The move was in retaliation to a new security measure that would infringe on digital privacy rights, the group claimed.
The hacktivist collective Anonymous took down down 10 Australian government sites last weekend in retaliation to a new measure threatening Internet privacy.
According to details in an online security paper that could get passed into law, the government would force Internet service providers to store social media details, email addresses and other private user data for two years. The new measures aim to increase the effectiveness of the Australian Security Intelligence Organisation (ASIO) in fighting crime, news.com.au reported.
“Do you like the idea of surrendering your password or people spying on your Facebook or Twitter account? Nope we didn’t think you did,” wrote Anonymous, according to the Australian. “Your government seems to think that everyone in Australia is a terrorist.”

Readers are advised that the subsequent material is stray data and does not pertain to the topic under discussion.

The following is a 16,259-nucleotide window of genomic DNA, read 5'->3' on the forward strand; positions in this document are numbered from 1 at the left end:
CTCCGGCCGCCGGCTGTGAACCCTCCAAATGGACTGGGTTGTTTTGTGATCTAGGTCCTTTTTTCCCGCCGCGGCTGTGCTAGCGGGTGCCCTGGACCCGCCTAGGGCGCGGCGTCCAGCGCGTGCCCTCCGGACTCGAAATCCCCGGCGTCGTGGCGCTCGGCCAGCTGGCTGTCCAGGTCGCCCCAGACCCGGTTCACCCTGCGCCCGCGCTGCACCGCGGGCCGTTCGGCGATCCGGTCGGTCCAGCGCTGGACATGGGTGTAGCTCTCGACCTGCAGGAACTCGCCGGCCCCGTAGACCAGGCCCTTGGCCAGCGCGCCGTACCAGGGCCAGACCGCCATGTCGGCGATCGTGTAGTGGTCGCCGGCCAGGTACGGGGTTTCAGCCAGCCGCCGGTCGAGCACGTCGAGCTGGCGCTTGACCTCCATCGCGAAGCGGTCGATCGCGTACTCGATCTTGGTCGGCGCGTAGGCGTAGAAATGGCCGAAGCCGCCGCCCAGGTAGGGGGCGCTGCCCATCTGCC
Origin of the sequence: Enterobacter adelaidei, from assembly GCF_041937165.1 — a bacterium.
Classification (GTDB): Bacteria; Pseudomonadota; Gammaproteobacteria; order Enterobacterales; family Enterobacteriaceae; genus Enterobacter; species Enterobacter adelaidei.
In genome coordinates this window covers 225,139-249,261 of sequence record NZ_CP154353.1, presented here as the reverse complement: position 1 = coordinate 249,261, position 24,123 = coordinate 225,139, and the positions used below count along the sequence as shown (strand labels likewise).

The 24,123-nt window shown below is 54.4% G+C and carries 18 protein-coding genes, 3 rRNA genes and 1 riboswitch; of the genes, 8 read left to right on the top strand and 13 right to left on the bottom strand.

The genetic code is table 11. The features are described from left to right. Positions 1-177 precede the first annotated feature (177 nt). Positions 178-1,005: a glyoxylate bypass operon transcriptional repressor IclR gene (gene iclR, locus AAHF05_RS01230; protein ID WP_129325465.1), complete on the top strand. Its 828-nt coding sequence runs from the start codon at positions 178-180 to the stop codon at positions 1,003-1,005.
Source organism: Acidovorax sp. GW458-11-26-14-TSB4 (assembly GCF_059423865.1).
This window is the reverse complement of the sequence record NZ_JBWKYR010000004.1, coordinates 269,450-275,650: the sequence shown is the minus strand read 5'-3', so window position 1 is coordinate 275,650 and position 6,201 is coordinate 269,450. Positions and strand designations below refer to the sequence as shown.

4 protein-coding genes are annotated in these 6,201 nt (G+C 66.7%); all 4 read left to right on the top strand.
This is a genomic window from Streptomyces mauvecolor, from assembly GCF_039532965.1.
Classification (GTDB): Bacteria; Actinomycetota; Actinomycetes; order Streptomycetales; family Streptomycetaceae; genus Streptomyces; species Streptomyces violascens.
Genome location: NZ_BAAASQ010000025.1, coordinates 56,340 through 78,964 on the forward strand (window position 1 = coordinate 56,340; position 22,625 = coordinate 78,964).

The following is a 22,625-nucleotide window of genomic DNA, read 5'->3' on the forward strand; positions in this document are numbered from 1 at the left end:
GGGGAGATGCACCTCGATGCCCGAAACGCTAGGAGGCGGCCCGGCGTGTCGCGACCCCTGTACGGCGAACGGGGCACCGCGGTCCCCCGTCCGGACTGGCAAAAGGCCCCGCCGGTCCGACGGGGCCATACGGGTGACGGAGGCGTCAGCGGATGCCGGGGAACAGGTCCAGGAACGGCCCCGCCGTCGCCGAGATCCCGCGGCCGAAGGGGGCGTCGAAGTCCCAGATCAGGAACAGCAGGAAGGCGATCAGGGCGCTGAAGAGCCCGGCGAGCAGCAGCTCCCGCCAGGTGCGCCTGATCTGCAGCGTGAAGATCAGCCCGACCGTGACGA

Anonymous claims that it will not stop until the law is gone. The Australian government, on the other hand, says the legislation is necessary to protect the country.
“Defence, through the Cyber Security Operations Centre, works with affected government agencies, as required, to help mitigate threats to information security,” a government spokesperson told news.com.au. “We must always stay a step ahead of terrorists, cyber criminals and organised criminals who threaten our national security.”
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